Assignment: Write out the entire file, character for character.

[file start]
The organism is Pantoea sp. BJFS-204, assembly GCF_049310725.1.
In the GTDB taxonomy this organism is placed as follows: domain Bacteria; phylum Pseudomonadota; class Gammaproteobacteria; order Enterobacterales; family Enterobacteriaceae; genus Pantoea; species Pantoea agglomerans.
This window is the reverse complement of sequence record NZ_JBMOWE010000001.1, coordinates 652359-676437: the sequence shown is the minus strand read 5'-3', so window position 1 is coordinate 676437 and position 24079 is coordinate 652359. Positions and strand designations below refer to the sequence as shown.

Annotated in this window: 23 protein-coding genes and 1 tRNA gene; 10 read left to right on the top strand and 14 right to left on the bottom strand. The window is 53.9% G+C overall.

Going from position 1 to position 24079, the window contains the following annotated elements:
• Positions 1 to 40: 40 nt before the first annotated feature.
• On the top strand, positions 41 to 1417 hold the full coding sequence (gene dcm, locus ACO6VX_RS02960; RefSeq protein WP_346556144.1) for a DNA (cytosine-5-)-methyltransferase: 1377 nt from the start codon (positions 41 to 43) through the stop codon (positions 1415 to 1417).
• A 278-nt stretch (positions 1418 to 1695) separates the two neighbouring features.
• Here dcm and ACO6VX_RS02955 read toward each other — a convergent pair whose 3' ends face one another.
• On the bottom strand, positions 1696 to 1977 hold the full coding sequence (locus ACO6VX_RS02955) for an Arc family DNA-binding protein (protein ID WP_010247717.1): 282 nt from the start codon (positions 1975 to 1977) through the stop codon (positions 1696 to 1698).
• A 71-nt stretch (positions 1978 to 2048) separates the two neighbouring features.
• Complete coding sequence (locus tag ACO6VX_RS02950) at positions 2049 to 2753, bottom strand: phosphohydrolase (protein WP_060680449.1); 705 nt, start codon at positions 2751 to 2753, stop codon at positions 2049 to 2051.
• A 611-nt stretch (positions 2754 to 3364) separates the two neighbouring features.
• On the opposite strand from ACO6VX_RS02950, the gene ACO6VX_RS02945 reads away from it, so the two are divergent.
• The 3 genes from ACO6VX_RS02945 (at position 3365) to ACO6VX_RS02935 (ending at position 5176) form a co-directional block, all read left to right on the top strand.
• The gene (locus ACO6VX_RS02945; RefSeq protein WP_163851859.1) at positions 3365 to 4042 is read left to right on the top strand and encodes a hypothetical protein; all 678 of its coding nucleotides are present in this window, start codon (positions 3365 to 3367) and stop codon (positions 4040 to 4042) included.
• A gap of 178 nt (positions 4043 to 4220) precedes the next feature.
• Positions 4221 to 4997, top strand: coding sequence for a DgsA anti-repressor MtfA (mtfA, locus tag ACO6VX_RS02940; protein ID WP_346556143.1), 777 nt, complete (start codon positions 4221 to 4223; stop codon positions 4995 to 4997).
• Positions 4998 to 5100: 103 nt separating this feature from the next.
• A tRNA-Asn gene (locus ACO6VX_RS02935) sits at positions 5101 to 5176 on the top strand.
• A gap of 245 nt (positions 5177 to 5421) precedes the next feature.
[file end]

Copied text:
The organism is Pantoea sp. BJFS-204, assembly GCF_049310725.1.
In the GTDB taxonomy this organism is placed as follows: domain Bacteria; phylum Pseudomonadota; class Gammaproteobacteria; order Enterobacterales; family Enterobacteriaceae; genus Pantoea; species Pantoea agglomerans.
This window is the reverse complement of sequence record NZ_JBMOWE010000001.1, coordinates 652359-676437: the sequence shown is the minus strand read 5'-3', so window position 1 is coordinate 676437 and position 24079 is coordinate 652359. Positions and strand designations below refer to the sequence as shown.

Annotated in this window: 23 protein-coding genes and 1 tRNA gene; 10 read left to right on the top strand and 14 right to left on the bottom strand. The window is 53.9% G+C overall.

Going from position 1 to position 24079, the window contains the following annotated elements:
• Positions 1 to 40: 40 nt before the first annotated feature.
• On the top strand, positions 41 to 1417 hold the full coding sequence (gene dcm, locus ACO6VX_RS02960; RefSeq protein WP_346556144.1) for a DNA (cytosine-5-)-methyltransferase: 1377 nt from the start codon (positions 41 to 43) through the stop codon (positions 1415 to 1417).
• A 278-nt stretch (positions 1418 to 1695) separates the two neighbouring features.
• Here dcm and ACO6VX_RS02955 read toward each other — a convergent pair whose 3' ends face one another.
• On the bottom strand, positions 1696 to 1977 hold the full coding sequence (locus ACO6VX_RS02955) for an Arc family DNA-binding protein (protein ID WP_010247717.1): 282 nt from the start codon (positions 1975 to 1977) through the stop codon (positions 1696 to 1698).
• A 71-nt stretch (positions 1978 to 2048) separates the two neighbouring features.
• Complete coding sequence (locus tag ACO6VX_RS02950) at positions 2049 to 2753, bottom strand: phosphohydrolase (protein WP_060680449.1); 705 nt, start codon at positions 2751 to 2753, stop codon at positions 2049 to 2051.
• A 611-nt stretch (positions 2754 to 3364) separates the two neighbouring features.
• On the opposite strand from ACO6VX_RS02950, the gene ACO6VX_RS02945 reads away from it, so the two are divergent.
• The 3 genes from ACO6VX_RS02945 (at position 3365) to ACO6VX_RS02935 (ending at position 5176) form a co-directional block, all read left to right on the top strand.
• The gene (locus ACO6VX_RS02945; RefSeq protein WP_163851859.1) at positions 3365 to 4042 is read left to right on the top strand and encodes a hypothetical protein; all 678 of its coding nucleotides are present in this window, start codon (positions 3365 to 3367) and stop codon (positions 4040 to 4042) included.
• A gap of 178 nt (positions 4043 to 4220) precedes the next feature.
• Positions 4221 to 4997, top strand: coding sequence for a DgsA anti-repressor MtfA (mtfA, locus tag ACO6VX_RS02940; protein ID WP_346556143.1), 777 nt, complete (start codon positions 4221 to 4223; stop codon positions 4995 to 4997).
• Positions 4998 to 5100: 103 nt separating this feature from the next.
• A tRNA-Asn gene (locus ACO6VX_RS02935) sits at positions 5101 to 5176 on the top strand.
• A gap of 245 nt (positions 5177 to 5421) precedes the next feature.